Cassell Elementary expands; parents want autism program to grow, too
BY LAUREN FITZPATRICK Education Reporter June 2, 2014 6:06PM
Cassell Elementary School at 11314 S. Spaulding in Chicago, IL on Tuesday October 4, 2011. There is an overcrowding situation at the school, with some classrooms having almost 40 kids in the classroom | Matt Marton~Sun-Times Media
Updated: July 4, 2014 6:10AM
Autistic children needing a cluster program are already there. So is the will of Cassell Elementary’s community to keep them through 8th grade. And now there’s space to do it, with an eight-classroom addition at the crowded school opening by September.
So parents of autistic children at the Mount Greenwood school, 11314 S. Spaulding, can’t understand why one of their new classrooms in their special-ed friendly school won’t be used to expand its existing K-4 autism program to include older grades, so their children could stay put.
“It’s so frustrating because we were always told the cluster couldn’t continue because of a space issue. It’s not a space issue anymore,” said Kate Moriarity, whose 9-year-old son is about to age out of Cassell. “We keep reiterating, this is your perfect chance to make a continuous program.”
Moriarity and other parents will make their case again Tuesday at a Local School Council Meeting. CPS spokesman Joel Hood said Markay Winston, who heads the district’s office of Diverse Learner Supports & Services is scheduled to attend, along with Ald. Matt O’Shea (19th). School principal Denise Esposito, who declined to comment on the record, is also expected to speak there.
Hood did not answer questions about CPS’ specific plans for Cassell, but instead sent an emailed statement: “CPS is committed to ensuring that the needs of all diverse learners are met according to their individualized study plans. We will continue to work with the Cassell school community to develop a solution that will accommodate the unique needs of their diverse learner population, while also focusing on a broader District-wide strategy to deliver a high-quality education for every student in every neighborhood.”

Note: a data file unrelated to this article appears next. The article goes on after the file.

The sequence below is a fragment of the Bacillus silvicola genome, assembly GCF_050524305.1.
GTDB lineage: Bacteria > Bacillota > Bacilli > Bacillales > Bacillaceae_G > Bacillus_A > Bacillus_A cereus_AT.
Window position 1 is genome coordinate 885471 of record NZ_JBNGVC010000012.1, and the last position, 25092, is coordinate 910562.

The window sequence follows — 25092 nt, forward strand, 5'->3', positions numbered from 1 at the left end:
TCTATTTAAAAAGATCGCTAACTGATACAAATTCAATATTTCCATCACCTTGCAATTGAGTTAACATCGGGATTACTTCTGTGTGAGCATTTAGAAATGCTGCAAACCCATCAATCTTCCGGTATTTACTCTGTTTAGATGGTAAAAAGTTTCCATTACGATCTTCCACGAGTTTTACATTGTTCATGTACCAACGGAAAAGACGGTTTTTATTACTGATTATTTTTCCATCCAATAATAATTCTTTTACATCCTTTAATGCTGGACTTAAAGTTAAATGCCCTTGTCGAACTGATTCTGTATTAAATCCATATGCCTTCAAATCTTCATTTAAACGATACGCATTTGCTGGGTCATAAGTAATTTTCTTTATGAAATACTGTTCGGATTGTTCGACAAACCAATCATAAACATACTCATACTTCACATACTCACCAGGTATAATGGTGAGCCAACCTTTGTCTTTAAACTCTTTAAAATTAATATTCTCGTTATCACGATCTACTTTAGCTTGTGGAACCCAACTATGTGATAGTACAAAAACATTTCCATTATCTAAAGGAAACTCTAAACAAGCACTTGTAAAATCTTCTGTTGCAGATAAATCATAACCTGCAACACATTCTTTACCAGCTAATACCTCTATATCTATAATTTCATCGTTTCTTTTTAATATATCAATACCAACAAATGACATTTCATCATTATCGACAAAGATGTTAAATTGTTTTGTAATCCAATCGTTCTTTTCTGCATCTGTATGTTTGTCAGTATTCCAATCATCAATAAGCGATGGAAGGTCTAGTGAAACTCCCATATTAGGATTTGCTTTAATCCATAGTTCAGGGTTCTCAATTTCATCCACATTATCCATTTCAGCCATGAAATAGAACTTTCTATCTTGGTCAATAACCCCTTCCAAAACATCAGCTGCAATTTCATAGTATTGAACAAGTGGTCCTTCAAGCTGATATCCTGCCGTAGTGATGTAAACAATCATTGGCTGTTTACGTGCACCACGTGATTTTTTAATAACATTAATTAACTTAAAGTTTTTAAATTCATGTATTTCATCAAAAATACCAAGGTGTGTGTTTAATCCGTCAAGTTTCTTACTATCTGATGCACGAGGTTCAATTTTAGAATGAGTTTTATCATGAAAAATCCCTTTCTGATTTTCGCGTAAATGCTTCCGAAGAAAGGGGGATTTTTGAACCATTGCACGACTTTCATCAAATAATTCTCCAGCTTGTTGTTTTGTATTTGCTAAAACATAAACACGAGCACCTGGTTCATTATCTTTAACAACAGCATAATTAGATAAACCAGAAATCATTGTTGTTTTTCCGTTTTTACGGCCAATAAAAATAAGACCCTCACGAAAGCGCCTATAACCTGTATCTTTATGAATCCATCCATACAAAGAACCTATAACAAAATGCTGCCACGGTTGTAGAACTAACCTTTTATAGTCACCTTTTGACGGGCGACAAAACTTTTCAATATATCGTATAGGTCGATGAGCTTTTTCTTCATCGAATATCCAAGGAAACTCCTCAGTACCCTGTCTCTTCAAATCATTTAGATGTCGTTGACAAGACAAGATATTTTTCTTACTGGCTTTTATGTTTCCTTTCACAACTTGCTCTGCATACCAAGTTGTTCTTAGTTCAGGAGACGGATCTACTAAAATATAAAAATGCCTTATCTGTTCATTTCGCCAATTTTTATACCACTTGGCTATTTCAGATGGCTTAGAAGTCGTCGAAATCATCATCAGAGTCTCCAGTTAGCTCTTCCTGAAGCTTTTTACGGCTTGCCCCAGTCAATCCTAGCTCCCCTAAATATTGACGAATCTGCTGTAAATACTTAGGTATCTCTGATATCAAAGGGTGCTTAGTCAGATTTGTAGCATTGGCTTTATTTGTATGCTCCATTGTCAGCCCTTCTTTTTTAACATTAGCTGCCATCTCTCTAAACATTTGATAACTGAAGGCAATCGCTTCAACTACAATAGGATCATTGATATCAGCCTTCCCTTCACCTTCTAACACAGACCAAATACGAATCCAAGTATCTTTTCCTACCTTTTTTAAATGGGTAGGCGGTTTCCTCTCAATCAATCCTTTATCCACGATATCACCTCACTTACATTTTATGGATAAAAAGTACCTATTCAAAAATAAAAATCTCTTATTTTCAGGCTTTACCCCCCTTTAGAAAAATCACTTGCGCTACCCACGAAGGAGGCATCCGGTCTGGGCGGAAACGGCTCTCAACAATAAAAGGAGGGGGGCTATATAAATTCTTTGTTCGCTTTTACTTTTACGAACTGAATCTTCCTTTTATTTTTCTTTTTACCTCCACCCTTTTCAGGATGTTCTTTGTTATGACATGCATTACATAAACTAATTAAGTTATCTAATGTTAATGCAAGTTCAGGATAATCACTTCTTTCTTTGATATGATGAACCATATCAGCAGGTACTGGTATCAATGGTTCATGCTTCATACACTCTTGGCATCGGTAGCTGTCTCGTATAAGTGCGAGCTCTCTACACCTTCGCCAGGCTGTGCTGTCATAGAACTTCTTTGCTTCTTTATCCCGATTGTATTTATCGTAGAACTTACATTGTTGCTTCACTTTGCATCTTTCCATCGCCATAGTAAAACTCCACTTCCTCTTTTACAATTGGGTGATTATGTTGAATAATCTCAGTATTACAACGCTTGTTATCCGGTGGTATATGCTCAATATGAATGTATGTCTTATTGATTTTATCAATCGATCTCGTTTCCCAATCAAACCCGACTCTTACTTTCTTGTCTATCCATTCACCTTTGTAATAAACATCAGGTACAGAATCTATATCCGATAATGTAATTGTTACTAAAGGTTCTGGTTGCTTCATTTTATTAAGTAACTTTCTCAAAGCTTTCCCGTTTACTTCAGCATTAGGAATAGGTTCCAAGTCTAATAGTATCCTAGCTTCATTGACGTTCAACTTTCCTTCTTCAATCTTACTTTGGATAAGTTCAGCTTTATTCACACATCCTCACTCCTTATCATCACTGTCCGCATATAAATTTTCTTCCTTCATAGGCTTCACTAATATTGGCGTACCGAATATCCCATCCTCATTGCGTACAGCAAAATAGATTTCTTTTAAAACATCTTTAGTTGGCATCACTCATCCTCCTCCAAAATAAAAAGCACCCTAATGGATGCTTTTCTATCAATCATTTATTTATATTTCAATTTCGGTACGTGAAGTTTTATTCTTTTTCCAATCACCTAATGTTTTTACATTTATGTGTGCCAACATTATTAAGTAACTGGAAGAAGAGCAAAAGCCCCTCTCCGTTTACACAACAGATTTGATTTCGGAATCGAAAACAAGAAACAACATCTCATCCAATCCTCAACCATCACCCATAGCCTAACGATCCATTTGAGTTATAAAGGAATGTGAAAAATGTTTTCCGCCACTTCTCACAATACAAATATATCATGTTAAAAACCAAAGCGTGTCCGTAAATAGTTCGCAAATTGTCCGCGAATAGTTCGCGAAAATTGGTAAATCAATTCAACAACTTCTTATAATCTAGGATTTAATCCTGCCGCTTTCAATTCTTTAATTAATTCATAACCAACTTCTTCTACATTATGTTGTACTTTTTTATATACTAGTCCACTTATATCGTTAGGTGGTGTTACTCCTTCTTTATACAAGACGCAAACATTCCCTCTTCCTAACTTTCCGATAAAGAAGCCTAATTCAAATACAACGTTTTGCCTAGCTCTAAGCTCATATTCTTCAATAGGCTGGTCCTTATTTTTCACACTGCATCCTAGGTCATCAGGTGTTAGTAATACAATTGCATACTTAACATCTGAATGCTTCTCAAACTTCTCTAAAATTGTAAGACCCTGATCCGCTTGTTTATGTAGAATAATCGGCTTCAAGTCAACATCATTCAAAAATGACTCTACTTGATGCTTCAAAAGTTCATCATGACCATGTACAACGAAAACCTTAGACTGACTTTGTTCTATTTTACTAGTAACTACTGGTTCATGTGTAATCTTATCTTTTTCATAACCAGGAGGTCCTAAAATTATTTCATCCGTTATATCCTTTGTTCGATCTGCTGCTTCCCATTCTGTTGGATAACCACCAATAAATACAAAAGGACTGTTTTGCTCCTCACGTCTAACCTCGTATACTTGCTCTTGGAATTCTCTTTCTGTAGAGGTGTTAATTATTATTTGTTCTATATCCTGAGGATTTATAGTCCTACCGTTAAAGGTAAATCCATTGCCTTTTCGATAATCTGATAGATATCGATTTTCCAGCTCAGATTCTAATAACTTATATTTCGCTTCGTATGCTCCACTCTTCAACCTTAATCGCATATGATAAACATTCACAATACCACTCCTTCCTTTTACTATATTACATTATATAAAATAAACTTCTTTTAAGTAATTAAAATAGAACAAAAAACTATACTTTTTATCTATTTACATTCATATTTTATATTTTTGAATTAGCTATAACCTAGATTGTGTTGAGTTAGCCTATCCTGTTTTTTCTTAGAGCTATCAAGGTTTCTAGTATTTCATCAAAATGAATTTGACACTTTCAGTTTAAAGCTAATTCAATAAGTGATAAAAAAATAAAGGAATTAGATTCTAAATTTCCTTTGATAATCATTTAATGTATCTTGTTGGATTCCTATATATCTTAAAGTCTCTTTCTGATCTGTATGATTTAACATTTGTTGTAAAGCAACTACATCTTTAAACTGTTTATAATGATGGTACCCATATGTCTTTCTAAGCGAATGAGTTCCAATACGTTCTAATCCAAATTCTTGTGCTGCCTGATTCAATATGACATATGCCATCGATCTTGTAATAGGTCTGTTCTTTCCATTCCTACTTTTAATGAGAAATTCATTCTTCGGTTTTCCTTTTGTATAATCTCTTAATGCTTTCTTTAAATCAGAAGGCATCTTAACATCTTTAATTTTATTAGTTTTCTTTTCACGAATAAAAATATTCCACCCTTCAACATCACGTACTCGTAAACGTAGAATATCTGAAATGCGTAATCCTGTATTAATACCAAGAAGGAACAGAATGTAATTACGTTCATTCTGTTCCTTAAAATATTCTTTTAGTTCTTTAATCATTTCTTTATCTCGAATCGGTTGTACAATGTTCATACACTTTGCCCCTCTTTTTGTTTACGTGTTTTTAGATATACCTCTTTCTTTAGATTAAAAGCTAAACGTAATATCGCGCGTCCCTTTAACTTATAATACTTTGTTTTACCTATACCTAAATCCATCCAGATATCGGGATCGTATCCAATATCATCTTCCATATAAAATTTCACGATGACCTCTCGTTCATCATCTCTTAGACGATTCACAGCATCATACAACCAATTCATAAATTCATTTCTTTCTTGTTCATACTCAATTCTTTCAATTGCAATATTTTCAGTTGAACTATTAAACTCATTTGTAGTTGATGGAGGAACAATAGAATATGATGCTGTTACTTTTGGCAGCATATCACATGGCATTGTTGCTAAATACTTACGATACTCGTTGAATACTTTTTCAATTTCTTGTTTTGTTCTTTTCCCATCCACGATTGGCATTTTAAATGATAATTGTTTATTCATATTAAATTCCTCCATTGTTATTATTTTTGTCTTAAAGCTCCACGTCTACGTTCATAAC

Meanwhile, Cassell’s three fourth graders in the cluster program have been offered places at Clissold Elementary School, 2350 W. 110th Place, about a mile and a half to the east. Clissold also takes autistic children from Keller Elementary Gifted Magnet School, 3020 West 108th.
“It seems illogical that you’re making a population that has the hardest time with change ...w you’re forcing them to change schools,” said Alvin Green, father of a 10-year-old also slated to move.
Clissold is a bigger school with 560 children enrolled this year, ranked a level lower than Cassell, and counts 14.3 percent of its children as special education. With 364 children and CPS’ top rating, Cassell’s population is 23 percent special ed, almost double the district average of about 13 percent, and the building is fully compliant with the Americans with Disabilities Act.
Clissold’s building also is bigger, with its older autistic children on the third floor, Green said. Its ceilings are higher than Cassell’s, there’s a lot of echo on the cinder blocks and a lot more bodies moving through the hallways, he said.
“If a kid has sensory issues, it’s going to be exacerbated there,” Green said.
That’s Moriarty’s son.
“He’s one of those where he can’t handle music on in the car, he can’t handle any whistling,” she said. “It’s like nails on a chalkboard for him.”
Mary Hughes of 19th Ward Parents for Special Education has been formally making a case to the Board of Education since November for the addition. She returned last week to ask them to find a way to make good on an “implied promise by CPS that Cassell would be getting an intermediate autism cluster program in conjunction with the addition.”
Reached by phone, Hughes said the decision to expand the cluster falls solely to CPS.
“And the principal is absolutely on board. The community wants it. It doesn’t have to be this hard. All the parents involved have been trying to work with CPS and it’s just like hitting the head against a brick wall.”
Moriarity said the neighborhood needs more room for its autistic children so they aren’t bused elsewhere or placed in less-supportive classrooms where they don’t belong, she said.
“That’s stressful too, to be put into an environment in which you’re not going to succeed,” she said.
Moriarity has spoken with Clissold parents. Some were happy there; a few were so unhappy they moved out of Chicago. But Moriarty’s husband is employed by the city — as is the case of many families in the 19th Ward on Chicago’s far southwest edge — so that’s not an option for her son.
“We can’t just pack up and move somewhere else that’s a better fit for him,” she said.
Contributing: Becky Schlikerman